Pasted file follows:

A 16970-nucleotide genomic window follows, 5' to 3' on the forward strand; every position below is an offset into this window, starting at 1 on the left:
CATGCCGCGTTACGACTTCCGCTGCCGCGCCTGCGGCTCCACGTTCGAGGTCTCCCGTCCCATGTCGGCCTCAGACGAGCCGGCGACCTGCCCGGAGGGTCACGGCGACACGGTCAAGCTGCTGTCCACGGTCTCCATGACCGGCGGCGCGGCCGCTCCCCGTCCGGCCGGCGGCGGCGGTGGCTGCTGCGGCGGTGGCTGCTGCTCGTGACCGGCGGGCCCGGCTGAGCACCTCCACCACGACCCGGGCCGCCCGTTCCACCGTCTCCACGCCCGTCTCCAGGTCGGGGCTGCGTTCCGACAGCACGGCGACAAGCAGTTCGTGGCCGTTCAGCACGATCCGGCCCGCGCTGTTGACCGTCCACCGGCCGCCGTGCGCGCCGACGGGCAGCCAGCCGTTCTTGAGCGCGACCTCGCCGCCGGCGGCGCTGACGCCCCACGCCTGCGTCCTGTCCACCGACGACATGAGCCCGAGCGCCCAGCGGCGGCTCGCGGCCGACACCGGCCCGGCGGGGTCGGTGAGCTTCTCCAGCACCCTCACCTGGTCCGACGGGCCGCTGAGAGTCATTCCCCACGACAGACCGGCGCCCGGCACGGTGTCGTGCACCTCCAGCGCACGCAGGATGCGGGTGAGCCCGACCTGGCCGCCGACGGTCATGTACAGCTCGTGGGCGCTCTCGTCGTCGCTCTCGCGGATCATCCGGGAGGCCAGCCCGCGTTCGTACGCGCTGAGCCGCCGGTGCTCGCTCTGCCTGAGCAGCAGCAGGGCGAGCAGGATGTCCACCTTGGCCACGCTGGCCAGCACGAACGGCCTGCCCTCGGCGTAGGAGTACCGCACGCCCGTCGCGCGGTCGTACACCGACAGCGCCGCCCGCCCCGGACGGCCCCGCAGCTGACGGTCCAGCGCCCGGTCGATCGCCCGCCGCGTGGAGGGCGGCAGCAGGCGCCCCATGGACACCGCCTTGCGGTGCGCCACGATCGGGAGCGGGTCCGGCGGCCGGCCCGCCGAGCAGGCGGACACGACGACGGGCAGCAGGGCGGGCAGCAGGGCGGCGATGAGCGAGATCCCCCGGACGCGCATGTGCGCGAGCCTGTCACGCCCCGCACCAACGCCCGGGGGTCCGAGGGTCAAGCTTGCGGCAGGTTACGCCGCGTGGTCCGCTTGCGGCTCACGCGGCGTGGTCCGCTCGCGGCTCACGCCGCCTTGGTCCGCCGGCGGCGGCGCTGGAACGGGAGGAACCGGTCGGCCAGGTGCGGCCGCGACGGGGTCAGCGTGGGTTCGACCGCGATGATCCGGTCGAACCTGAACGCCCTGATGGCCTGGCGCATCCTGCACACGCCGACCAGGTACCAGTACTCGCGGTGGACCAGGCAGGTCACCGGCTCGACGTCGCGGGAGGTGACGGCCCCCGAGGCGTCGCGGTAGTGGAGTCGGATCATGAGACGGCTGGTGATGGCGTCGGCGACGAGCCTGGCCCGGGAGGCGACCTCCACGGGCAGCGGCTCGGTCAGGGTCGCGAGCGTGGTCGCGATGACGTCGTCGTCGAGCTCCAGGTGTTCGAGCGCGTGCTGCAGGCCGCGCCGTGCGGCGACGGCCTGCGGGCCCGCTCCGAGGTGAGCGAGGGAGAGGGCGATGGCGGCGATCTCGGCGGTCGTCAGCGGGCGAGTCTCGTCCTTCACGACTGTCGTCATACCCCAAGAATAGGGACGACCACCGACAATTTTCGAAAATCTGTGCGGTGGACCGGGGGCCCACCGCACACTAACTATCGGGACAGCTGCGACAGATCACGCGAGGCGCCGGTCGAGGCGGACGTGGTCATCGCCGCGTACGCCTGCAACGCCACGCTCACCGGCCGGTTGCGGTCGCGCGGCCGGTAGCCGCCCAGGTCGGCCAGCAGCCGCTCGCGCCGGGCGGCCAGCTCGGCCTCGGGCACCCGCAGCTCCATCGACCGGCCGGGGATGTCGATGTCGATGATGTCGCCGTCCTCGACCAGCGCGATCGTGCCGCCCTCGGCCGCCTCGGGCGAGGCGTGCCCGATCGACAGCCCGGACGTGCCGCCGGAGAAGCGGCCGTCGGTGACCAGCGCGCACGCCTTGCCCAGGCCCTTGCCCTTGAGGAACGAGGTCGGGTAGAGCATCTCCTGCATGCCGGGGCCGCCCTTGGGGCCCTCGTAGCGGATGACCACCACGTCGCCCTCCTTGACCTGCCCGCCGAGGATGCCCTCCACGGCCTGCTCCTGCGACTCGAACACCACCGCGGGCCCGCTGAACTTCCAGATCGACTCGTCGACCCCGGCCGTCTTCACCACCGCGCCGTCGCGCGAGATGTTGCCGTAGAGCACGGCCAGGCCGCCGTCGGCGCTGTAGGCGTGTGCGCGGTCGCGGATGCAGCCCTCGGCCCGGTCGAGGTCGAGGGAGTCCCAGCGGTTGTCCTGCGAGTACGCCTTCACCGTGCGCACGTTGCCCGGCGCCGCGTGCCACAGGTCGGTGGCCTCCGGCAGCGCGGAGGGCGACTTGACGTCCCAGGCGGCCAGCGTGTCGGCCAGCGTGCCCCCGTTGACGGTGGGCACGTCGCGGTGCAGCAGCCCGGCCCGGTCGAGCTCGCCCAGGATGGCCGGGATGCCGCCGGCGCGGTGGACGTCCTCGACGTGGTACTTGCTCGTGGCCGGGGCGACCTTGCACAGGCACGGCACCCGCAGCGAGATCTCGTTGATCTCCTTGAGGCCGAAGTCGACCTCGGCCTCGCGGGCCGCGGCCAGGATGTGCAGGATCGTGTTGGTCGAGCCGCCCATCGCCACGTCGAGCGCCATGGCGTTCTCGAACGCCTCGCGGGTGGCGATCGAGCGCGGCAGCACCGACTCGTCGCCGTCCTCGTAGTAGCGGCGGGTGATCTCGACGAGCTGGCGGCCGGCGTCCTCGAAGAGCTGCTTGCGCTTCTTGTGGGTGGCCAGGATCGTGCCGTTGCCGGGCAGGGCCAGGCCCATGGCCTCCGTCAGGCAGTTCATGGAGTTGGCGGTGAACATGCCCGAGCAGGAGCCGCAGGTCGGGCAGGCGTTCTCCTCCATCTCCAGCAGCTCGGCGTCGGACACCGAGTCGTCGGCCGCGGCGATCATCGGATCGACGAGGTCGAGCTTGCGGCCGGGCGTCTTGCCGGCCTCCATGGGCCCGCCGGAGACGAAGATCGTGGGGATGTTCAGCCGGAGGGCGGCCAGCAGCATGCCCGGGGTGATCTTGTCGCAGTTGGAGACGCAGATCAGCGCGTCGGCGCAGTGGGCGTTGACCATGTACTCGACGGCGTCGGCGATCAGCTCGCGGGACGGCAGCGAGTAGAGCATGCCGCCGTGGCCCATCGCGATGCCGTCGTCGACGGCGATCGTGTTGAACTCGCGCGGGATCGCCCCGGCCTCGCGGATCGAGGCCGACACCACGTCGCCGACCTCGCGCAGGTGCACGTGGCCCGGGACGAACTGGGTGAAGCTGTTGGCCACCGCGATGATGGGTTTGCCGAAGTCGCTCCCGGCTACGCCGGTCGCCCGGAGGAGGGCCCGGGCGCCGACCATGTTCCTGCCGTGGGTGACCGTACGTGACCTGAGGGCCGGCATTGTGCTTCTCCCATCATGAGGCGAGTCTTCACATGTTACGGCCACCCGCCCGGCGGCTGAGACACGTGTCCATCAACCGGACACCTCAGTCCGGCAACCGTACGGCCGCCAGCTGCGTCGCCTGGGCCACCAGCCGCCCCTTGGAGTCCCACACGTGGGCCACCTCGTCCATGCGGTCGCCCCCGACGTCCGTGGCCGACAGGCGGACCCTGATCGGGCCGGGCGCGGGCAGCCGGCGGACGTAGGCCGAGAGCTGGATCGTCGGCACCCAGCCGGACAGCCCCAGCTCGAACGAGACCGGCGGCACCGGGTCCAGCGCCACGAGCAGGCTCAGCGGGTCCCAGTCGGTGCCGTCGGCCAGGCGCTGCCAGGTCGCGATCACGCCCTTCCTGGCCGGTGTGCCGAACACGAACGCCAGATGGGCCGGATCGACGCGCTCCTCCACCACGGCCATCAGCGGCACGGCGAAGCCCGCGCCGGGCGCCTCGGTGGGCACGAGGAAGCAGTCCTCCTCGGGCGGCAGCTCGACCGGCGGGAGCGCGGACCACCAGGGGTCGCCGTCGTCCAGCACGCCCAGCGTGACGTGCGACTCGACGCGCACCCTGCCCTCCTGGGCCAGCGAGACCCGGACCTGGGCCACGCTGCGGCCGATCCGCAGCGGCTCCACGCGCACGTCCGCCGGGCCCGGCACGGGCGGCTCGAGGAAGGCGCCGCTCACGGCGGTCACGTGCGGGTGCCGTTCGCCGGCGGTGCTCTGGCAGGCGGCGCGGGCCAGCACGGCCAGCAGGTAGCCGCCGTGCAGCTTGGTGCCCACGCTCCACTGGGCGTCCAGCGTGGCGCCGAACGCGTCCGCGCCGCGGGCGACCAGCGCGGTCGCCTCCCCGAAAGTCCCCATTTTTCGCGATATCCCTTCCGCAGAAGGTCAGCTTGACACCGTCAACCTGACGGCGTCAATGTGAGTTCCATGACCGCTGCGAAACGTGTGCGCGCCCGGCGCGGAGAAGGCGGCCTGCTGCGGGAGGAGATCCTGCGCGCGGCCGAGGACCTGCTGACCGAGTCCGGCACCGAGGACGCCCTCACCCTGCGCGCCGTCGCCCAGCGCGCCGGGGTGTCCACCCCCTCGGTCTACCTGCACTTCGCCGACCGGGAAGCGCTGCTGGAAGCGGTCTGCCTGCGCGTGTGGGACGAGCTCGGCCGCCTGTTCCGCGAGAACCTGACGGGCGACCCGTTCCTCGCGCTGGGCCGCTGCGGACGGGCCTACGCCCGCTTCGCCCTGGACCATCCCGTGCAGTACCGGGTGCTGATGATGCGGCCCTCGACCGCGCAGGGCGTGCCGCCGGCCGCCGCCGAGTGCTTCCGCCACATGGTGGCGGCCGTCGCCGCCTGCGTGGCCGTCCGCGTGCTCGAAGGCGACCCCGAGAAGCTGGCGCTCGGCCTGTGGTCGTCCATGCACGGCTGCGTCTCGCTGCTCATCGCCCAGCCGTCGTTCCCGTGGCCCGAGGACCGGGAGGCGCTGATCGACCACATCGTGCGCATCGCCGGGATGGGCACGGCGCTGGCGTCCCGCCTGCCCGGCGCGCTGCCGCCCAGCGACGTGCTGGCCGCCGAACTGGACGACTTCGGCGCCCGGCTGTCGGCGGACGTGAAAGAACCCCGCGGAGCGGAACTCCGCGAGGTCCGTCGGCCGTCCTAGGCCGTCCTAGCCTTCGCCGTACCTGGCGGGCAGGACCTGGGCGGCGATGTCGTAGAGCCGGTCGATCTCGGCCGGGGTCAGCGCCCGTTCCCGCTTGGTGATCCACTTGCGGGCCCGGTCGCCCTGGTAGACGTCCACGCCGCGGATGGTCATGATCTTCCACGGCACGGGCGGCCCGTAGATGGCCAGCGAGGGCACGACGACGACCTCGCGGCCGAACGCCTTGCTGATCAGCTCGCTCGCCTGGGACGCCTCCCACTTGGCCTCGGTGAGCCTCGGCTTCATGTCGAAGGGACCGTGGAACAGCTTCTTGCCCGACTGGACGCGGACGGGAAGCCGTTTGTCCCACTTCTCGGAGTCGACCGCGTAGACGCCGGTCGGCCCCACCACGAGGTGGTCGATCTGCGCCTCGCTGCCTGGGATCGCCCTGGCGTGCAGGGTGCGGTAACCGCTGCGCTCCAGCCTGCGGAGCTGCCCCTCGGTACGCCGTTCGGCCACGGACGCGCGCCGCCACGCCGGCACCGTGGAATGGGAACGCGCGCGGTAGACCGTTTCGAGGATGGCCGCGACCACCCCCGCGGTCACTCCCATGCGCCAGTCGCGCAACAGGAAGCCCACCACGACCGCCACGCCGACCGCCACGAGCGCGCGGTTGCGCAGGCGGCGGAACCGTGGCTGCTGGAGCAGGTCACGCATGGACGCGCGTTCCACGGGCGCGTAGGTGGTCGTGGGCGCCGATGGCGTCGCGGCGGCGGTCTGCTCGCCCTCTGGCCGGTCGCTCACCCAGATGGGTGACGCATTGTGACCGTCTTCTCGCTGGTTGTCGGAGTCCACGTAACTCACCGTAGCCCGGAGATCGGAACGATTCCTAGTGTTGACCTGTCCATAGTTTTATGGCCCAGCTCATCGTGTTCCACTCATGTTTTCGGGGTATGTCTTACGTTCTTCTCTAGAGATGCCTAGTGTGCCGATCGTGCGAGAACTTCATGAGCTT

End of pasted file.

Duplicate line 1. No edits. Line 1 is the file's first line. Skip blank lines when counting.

A 16970-nucleotide genomic window follows, 5' to 3' on the forward strand; every position below is an offset into this window, starting at 1 on the left: